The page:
This season’s second Data & News Society Colloquium on 30 November introduced students and professors to Wang Feng, editor-in-chief of the Financial Times Chinese Network. Wang’s focus on online and digital news have led him to positions with Caijing Magazine in Beijing, the South China Morning Post, and founding Reuter’s Chinese language outlet. He and his teams have previously won the Society of Publishers in Asia (SOPA) Award of Editorial Excellence, as well as an Asian Digital Media Award.


At the colloquium, Wang discussed the challenges of doing data journalism with the Financial Times – namely, a lack of data journalism-centred reporters due to budget constraints. He said the diverse nature of data journalism has made it difficult to find sponsors for the content, and so the Financial Times has had to rely on one data-focused journalist and several interns. A lack of large, verifiable data sets in China have also presented challenges to creating accurate, original data journalism stories. Instead, he said, about 60 percent of the stories on the Financial Times Chinese web site are translations from Financial Times English.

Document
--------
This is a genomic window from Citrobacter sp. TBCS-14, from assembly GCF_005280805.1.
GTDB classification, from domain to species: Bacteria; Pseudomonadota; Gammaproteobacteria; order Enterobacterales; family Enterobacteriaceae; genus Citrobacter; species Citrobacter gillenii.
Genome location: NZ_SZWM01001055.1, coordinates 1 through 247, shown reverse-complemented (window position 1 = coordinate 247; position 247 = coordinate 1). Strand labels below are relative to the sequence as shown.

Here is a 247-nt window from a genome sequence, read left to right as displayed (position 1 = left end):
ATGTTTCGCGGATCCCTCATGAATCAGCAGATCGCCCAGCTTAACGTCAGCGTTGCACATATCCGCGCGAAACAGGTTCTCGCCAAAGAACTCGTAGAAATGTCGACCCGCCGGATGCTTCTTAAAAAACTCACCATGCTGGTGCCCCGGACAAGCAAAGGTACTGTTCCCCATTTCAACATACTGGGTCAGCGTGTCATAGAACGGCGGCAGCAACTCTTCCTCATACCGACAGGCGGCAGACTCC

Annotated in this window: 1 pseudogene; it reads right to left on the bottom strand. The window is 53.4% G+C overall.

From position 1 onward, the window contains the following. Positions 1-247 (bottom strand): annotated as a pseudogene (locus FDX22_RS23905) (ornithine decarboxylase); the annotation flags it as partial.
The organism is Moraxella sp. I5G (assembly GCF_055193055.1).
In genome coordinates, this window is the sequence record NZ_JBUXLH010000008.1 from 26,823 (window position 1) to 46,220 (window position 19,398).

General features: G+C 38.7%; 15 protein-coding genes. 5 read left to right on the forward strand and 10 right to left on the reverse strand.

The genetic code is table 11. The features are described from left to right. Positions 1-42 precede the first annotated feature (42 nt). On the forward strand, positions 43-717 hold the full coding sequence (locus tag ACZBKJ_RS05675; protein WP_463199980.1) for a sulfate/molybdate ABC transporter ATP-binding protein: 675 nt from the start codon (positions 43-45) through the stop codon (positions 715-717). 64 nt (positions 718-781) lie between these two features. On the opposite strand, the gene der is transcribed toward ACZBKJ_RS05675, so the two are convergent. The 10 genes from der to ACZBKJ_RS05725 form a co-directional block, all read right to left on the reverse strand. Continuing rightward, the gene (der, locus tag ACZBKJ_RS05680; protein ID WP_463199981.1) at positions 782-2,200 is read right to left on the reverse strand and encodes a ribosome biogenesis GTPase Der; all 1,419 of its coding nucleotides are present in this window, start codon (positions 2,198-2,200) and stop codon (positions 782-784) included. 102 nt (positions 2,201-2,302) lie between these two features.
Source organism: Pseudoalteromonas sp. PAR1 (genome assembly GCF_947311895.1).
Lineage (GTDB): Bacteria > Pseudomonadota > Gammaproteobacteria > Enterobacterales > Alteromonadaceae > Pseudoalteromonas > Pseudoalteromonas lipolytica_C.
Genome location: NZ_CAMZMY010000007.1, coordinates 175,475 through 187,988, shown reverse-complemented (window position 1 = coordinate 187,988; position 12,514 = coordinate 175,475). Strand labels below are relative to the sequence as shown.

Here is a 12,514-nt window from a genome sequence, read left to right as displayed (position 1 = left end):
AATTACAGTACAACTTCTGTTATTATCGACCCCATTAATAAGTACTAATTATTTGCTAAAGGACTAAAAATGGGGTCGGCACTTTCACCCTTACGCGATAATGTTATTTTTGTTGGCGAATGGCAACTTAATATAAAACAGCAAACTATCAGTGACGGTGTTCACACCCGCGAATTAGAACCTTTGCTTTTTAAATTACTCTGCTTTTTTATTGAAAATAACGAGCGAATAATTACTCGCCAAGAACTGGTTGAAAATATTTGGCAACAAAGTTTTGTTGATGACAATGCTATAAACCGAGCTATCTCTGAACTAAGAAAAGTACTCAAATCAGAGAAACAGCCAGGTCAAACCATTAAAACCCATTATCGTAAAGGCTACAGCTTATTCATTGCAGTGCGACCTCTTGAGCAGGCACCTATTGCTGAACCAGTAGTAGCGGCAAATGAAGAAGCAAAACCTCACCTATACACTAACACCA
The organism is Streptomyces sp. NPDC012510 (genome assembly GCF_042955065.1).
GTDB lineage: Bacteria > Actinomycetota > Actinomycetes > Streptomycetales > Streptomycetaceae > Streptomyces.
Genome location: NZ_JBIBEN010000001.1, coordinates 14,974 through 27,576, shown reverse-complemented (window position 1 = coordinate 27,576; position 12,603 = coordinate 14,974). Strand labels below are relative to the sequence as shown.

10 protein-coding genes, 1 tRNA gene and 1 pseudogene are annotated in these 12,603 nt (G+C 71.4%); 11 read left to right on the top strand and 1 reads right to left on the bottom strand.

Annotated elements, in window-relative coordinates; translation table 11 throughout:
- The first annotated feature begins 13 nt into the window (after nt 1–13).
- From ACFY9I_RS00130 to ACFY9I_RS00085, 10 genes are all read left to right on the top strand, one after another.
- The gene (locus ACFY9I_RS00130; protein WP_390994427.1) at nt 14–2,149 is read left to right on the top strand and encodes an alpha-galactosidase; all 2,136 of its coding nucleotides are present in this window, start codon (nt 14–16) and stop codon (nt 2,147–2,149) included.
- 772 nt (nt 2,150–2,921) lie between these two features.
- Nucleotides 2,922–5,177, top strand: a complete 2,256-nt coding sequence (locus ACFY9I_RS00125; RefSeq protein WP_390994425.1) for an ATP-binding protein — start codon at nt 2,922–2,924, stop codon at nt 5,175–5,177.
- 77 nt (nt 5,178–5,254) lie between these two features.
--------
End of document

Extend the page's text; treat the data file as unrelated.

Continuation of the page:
Despite these setbacks, the Financial Times Chinese has produced some top-notch data journalism articles, such as the impact of the G20 Summit on Hangzhou residents this year (http://www.ftchinese.com/story/001069235), and coverage of the “One Belt, One Road” economic plan. Wang said that, unlike many Western-originating publications, the Financial Times has largely been able to publish hard-hitting stories without being censored or blocked in mainland China.


Wang said that data journalism is possible the best skill aspiring journalists can develop, as he has seen even great writers get laid off during the downturn in the media industry. He pointed out that WeChat groups focusing on data journalism have a few hundred members, which is unusual for other branches of journalism. But perhaps most importantly, he said, he finds the technology and the numbers aspect of data journalism to be, really, quite fun.